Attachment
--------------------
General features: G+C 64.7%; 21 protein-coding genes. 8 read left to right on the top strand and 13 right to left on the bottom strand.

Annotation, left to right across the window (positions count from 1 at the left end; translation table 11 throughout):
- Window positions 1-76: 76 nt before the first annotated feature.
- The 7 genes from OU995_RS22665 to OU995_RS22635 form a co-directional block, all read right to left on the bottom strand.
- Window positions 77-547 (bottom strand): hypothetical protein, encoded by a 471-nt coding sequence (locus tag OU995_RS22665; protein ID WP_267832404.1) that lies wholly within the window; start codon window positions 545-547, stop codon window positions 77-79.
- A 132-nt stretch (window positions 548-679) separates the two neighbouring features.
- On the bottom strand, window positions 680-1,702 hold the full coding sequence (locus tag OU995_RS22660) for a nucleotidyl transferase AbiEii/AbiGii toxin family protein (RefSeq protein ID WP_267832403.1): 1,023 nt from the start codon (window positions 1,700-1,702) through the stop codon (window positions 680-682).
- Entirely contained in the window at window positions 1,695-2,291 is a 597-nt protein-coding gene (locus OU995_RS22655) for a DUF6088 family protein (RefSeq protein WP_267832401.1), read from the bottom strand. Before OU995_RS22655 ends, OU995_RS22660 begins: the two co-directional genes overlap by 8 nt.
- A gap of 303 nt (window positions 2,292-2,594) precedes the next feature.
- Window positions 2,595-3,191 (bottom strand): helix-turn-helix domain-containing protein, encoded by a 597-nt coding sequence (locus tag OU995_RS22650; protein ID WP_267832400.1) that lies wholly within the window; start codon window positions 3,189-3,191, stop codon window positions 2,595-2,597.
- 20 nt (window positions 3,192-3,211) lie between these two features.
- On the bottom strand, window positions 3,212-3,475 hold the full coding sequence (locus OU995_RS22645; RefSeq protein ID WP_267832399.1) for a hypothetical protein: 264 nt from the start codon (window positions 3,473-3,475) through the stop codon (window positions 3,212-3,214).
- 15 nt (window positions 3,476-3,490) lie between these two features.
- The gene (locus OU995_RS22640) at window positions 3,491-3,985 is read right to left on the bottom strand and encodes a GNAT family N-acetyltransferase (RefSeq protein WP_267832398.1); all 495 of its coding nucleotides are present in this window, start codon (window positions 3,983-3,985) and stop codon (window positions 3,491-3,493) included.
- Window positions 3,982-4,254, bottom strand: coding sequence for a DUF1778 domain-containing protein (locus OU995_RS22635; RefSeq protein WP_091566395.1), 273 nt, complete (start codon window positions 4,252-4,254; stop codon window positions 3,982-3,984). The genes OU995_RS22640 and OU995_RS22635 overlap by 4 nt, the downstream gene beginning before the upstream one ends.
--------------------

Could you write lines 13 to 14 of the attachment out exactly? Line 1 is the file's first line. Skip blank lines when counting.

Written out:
- 15 nt (window positions 3,476-3,490) lie between these two features.
- The gene (locus OU995_RS22640) at window positions 3,491-3,985 is read right to left on the bottom strand and encodes a GNAT family N-acetyltransferase (RefSeq protein WP_267832398.1); all 495 of its coding nucleotides are present in this window, start codon (window positions 3,983-3,985) and stop codon (window positions 3,491-3,493) included.